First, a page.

Year : 2011
Genre : Blues Rock / Sludge
Label : Reprise / Warner Bros
Origin : United States
Rating : 7.5 / 10
Buy it now
Mastodon's freshest LP to date has its fair share of moments of rabid beauty, and also moments that reek the sweat of an obese, old circus wrestler who tries to entertain you with "special" moves that simply lack the kind of attraction/risk you would ever want to revisit upon successfully enduring watching those during one miserable sitting.
This band brings you an almost friendly, tender kind of quasi-sludge to encompass the record's omnipresent urge to reveal a natural slickness on bluesy registers, but the compositions show mixed results, as great moments are often interrupted by mildly efficient choruses that sound to fail to topple their preceding occurrences.
Some refrains, as you will see through examples to be given later, sound to come through as desperate attempts to release your attention momentarily from the torment that it gets the weeping slave of when the palette of elegant bluesy vibes have lost all their entertainment value for a second or two, but STILL they come to beat your awareness up in an attempt to force your last, remaining bit of appreciation for them from you. Oh, you would have been so happy and so willing to give it to them later. Sometimes you have to HATE when they want to take away from you what you want to give.
The chorus of the track called Curl of the Burl, - which is one of the most solid songs on the entire album, along with Stargasm, the Depeche Mode sludge titular track The Hunter and a tremendous end sequence composed of the last three pieces - sounds like this : "oh, oooh, oh, oooh!" And the chorus of the follow-up track, called Blasteroid, sounds like this : "ooooh, oh!, oh, oh, oh!" Help me or let me help you, Jesus. Read more to find out how this record rumbles through and stumbles in its own footprints.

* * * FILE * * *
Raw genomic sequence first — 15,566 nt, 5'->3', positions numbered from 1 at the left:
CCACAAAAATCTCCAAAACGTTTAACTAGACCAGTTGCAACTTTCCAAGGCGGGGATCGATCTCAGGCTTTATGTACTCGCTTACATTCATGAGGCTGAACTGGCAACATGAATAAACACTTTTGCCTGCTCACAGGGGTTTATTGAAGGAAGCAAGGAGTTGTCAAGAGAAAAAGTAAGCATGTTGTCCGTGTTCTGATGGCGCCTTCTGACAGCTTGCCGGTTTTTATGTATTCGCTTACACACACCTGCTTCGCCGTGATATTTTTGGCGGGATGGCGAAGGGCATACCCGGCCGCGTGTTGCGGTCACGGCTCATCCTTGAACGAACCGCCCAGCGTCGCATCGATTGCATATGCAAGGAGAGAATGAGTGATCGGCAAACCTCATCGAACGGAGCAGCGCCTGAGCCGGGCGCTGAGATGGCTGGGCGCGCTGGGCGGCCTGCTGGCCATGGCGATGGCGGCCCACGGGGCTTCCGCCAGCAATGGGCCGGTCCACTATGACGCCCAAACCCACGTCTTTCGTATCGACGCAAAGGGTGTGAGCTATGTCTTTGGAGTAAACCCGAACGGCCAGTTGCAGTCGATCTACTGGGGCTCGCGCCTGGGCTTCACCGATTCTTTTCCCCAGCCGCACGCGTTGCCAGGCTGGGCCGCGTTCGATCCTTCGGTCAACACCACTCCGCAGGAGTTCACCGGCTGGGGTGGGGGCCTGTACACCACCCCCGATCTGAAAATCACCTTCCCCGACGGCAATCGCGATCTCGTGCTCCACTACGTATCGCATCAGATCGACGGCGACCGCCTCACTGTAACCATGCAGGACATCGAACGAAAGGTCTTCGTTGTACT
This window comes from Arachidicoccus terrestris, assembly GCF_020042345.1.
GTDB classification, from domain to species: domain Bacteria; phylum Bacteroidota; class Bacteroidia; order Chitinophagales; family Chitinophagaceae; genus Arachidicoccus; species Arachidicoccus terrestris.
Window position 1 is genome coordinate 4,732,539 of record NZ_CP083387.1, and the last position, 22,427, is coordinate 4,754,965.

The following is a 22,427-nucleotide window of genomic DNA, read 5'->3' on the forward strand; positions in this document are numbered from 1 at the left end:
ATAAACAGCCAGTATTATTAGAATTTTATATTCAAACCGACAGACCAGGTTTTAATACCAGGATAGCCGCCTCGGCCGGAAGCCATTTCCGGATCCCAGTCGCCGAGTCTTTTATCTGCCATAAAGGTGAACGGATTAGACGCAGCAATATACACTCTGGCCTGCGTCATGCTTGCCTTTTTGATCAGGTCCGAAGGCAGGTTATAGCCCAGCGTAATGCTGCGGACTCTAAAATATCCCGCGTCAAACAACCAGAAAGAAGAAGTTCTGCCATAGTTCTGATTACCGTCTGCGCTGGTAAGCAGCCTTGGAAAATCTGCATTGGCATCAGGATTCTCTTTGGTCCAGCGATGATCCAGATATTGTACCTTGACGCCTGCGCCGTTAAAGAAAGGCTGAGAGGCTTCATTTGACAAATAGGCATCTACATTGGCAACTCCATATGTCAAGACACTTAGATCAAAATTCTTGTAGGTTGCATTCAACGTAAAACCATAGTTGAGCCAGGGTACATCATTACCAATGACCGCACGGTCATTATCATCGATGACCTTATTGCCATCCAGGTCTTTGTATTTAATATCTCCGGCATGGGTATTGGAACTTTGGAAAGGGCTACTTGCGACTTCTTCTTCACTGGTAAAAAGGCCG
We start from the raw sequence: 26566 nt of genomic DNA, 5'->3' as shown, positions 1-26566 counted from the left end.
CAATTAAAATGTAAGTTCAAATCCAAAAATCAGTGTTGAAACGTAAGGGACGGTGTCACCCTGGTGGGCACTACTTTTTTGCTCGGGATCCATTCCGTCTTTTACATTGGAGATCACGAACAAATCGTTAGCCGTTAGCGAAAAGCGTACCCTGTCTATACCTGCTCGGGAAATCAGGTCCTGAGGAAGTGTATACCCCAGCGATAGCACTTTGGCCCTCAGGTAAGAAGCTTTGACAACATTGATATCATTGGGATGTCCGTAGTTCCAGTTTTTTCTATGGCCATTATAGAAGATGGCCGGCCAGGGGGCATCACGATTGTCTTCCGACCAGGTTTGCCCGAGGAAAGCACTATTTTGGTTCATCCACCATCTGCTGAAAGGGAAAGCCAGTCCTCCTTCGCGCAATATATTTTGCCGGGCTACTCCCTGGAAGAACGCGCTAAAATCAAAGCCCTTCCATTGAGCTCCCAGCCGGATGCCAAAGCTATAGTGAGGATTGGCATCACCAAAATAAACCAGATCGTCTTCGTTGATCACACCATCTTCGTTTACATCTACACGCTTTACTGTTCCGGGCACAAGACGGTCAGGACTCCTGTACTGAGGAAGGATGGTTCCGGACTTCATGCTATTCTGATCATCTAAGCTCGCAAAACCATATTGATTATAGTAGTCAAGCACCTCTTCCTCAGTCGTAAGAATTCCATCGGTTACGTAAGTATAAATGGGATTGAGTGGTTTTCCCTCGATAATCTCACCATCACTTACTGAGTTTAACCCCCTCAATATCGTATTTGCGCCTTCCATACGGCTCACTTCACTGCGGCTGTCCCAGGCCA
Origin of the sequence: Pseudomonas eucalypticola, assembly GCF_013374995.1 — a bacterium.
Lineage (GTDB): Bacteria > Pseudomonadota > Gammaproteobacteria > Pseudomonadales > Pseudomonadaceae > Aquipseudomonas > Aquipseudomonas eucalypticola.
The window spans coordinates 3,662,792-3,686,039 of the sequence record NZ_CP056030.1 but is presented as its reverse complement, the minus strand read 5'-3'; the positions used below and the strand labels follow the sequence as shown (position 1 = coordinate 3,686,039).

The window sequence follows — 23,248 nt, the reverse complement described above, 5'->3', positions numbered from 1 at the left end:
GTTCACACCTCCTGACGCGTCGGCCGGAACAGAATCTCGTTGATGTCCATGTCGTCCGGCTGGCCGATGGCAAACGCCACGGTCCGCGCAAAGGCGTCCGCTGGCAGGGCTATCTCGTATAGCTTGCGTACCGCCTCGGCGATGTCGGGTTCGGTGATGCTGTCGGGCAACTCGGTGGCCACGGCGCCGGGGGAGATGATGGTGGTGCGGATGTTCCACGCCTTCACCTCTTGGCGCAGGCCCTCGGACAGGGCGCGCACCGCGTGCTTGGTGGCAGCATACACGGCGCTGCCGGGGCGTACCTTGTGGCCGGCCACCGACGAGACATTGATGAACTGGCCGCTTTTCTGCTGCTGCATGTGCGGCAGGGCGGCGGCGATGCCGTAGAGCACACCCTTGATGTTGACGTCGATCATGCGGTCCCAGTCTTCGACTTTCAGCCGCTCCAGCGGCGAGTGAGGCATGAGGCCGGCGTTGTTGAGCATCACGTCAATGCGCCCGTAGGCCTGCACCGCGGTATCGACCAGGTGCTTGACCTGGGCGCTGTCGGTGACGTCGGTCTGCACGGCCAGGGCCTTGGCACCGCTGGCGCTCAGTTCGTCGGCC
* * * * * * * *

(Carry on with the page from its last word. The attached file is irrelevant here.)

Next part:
Mastodon's The Hunter has solid, traditional sludge/blues rock charms whenever it chooses to be brisk and/or narrative, whereas the "rumble" it tries to produce as yet another primer agenda, simply does not feel to be served sufficiently, courtesy of inconsistent efforts exhibited on the compositional fields of the release. The least efficient segments of this spin reek of sweat of trying to summon a vibe similar to that contained in a vile and filthy fashion on the elegant effort Uncle Acid & The Deadbeat's Blood Lust, but Mastodon's rendition of this particular target-vibe is prone to be bogged down here and there with sequences that seem to have come out of nowhere and seem to serve no particular function. This is not too frequent, fortunately, but when it occurs, it occurs rampantly. The track called Octopus Has No Friends, for instance.
Notice the soul-swallower chorus. "I'm on my way back home!", then repeat. Man, I really really wish you'd reach home. The vibe of the chorus clearly is an aspiration to toll Foo Fighter's There Goes My Hero, only this time, the vibe is squashed by the mighty penis of a mastodon. What can you say beside : aua.